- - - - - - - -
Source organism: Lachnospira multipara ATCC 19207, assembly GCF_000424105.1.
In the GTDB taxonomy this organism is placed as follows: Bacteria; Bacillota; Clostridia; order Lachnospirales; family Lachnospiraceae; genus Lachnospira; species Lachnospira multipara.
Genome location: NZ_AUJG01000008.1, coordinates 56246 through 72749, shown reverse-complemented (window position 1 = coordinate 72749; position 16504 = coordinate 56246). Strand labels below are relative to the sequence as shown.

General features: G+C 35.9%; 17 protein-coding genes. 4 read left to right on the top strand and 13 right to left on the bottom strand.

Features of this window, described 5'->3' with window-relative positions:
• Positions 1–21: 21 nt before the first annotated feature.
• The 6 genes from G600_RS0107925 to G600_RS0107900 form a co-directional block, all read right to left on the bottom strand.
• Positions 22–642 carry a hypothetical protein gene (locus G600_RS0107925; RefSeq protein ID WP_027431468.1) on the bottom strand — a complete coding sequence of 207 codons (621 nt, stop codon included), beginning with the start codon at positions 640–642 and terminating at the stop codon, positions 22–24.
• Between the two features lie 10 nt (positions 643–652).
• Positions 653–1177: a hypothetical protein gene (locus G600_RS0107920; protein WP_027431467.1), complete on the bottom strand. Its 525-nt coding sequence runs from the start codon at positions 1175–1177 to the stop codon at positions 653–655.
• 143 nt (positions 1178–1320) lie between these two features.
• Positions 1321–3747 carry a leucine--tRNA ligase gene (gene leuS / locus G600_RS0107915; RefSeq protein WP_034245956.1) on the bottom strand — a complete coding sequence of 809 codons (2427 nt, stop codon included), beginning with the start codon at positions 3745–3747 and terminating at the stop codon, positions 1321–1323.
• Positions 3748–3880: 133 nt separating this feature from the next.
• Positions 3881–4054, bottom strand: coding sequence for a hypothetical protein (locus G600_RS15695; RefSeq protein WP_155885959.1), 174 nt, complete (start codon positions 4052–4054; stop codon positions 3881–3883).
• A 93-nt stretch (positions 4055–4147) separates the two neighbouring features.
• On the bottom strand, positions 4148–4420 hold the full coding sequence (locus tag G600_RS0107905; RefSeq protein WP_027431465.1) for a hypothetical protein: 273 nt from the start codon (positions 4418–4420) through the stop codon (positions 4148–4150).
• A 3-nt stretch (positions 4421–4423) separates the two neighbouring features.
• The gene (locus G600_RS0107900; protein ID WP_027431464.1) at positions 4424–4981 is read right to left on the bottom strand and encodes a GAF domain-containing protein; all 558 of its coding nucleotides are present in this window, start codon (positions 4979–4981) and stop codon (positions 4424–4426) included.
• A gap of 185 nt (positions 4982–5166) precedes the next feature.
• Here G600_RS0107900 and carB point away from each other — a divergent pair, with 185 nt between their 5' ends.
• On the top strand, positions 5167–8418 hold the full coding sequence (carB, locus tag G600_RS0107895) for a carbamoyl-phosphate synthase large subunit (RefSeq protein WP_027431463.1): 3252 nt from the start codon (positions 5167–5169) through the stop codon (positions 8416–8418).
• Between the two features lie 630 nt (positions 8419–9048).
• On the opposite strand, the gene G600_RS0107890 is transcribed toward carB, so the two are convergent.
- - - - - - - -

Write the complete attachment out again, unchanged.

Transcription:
Source organism: Lachnospira multipara ATCC 19207, assembly GCF_000424105.1.
In the GTDB taxonomy this organism is placed as follows: Bacteria; Bacillota; Clostridia; order Lachnospirales; family Lachnospiraceae; genus Lachnospira; species Lachnospira multipara.
Genome location: NZ_AUJG01000008.1, coordinates 56246 through 72749, shown reverse-complemented (window position 1 = coordinate 72749; position 16504 = coordinate 56246). Strand labels below are relative to the sequence as shown.

General features: G+C 35.9%; 17 protein-coding genes. 4 read left to right on the top strand and 13 right to left on the bottom strand.

Features of this window, described 5'->3' with window-relative positions:
• Positions 1–21: 21 nt before the first annotated feature.
• The 6 genes from G600_RS0107925 to G600_RS0107900 form a co-directional block, all read right to left on the bottom strand.
• Positions 22–642 carry a hypothetical protein gene (locus G600_RS0107925; RefSeq protein ID WP_027431468.1) on the bottom strand — a complete coding sequence of 207 codons (621 nt, stop codon included), beginning with the start codon at positions 640–642 and terminating at the stop codon, positions 22–24.
• Between the two features lie 10 nt (positions 643–652).
• Positions 653–1177: a hypothetical protein gene (locus G600_RS0107920; protein WP_027431467.1), complete on the bottom strand. Its 525-nt coding sequence runs from the start codon at positions 1175–1177 to the stop codon at positions 653–655.
• 143 nt (positions 1178–1320) lie between these two features.
• Positions 1321–3747 carry a leucine--tRNA ligase gene (gene leuS / locus G600_RS0107915; RefSeq protein WP_034245956.1) on the bottom strand — a complete coding sequence of 809 codons (2427 nt, stop codon included), beginning with the start codon at positions 3745–3747 and terminating at the stop codon, positions 1321–1323.
• Positions 3748–3880: 133 nt separating this feature from the next.
• Positions 3881–4054, bottom strand: coding sequence for a hypothetical protein (locus G600_RS15695; RefSeq protein WP_155885959.1), 174 nt, complete (start codon positions 4052–4054; stop codon positions 3881–3883).
• A 93-nt stretch (positions 4055–4147) separates the two neighbouring features.
• On the bottom strand, positions 4148–4420 hold the full coding sequence (locus tag G600_RS0107905; RefSeq protein WP_027431465.1) for a hypothetical protein: 273 nt from the start codon (positions 4418–4420) through the stop codon (positions 4148–4150).
• A 3-nt stretch (positions 4421–4423) separates the two neighbouring features.
• The gene (locus G600_RS0107900; protein ID WP_027431464.1) at positions 4424–4981 is read right to left on the bottom strand and encodes a GAF domain-containing protein; all 558 of its coding nucleotides are present in this window, start codon (positions 4979–4981) and stop codon (positions 4424–4426) included.
• A gap of 185 nt (positions 4982–5166) precedes the next feature.
• Here G600_RS0107900 and carB point away from each other — a divergent pair, with 185 nt between their 5' ends.
• On the top strand, positions 5167–8418 hold the full coding sequence (carB, locus tag G600_RS0107895) for a carbamoyl-phosphate synthase large subunit (RefSeq protein WP_027431463.1): 3252 nt from the start codon (positions 5167–5169) through the stop codon (positions 8416–8418).
• Between the two features lie 630 nt (positions 8419–9048).
• On the opposite strand, the gene G600_RS0107890 is transcribed toward carB, so the two are convergent.